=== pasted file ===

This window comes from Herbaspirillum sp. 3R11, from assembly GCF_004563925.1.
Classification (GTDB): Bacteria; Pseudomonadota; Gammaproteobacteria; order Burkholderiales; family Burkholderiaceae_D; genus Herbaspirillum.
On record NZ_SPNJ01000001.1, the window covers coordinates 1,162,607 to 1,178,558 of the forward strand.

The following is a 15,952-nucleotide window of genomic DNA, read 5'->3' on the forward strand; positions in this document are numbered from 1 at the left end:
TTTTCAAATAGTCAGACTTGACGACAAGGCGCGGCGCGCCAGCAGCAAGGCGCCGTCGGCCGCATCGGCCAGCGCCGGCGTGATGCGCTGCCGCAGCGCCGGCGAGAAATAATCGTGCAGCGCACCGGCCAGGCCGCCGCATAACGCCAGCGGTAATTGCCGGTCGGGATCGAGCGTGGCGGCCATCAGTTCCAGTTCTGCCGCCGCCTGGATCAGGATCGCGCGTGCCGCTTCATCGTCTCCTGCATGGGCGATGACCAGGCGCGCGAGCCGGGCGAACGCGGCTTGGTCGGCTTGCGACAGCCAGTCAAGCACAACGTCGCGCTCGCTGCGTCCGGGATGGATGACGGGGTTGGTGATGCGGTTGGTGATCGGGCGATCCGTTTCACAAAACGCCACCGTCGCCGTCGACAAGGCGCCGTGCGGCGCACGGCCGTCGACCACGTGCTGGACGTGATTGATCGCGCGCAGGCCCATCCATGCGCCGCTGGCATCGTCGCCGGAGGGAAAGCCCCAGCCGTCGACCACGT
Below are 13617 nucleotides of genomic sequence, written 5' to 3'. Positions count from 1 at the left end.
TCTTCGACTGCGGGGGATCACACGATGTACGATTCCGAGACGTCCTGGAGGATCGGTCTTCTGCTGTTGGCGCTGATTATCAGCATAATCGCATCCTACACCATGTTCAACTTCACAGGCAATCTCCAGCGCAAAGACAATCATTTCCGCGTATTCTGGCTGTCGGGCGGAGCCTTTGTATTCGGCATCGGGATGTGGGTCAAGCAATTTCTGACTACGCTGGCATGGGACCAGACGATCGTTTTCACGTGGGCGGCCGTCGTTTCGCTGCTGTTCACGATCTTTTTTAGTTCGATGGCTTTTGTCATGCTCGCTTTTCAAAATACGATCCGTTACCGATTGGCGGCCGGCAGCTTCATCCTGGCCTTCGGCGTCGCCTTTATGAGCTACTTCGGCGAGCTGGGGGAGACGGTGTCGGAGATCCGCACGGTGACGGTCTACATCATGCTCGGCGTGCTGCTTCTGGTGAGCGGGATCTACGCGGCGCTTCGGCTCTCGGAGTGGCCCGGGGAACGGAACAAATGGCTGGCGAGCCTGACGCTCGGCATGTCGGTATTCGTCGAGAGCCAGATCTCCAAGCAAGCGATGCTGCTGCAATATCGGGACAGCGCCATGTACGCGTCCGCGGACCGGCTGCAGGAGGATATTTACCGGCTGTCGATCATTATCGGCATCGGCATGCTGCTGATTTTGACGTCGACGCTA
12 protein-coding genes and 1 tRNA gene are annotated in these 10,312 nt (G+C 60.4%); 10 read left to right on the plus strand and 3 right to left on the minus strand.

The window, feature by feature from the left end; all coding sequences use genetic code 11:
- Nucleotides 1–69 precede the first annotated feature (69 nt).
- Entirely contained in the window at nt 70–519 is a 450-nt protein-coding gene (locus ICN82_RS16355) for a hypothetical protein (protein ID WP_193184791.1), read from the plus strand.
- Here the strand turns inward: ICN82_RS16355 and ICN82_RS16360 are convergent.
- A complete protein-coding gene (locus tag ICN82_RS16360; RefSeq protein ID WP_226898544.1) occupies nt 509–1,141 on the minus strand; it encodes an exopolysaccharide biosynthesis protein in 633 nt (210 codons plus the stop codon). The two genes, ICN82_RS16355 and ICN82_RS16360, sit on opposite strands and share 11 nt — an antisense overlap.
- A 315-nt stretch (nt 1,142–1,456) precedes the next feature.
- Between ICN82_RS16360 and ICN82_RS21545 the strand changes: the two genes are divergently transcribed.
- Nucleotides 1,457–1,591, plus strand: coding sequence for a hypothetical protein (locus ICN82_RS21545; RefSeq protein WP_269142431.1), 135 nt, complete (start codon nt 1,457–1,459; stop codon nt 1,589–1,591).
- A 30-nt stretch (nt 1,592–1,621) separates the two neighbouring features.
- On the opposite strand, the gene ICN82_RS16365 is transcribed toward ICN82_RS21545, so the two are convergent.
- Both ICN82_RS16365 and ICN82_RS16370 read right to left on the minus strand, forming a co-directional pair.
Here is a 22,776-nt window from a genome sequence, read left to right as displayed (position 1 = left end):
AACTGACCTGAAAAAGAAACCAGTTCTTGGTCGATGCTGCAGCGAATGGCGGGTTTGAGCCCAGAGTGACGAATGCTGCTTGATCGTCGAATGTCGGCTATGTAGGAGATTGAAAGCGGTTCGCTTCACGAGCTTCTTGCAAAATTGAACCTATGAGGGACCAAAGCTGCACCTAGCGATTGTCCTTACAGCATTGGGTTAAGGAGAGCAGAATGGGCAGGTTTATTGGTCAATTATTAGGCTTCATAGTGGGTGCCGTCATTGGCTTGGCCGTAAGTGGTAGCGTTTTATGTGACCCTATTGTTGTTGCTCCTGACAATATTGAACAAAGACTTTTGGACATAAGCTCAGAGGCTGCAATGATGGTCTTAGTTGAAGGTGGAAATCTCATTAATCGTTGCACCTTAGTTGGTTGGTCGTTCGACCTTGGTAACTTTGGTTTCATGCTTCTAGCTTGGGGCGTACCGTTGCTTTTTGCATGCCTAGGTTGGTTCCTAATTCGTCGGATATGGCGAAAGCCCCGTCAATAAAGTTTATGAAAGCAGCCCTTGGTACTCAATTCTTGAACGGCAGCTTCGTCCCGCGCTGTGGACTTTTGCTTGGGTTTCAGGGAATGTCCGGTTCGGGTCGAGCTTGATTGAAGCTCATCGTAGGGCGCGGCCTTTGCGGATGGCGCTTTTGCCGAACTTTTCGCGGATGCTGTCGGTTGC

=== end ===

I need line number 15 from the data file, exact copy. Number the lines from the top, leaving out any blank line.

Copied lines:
- Between ICN82_RS16360 and ICN82_RS21545 the strand changes: the two genes are divergently transcribed.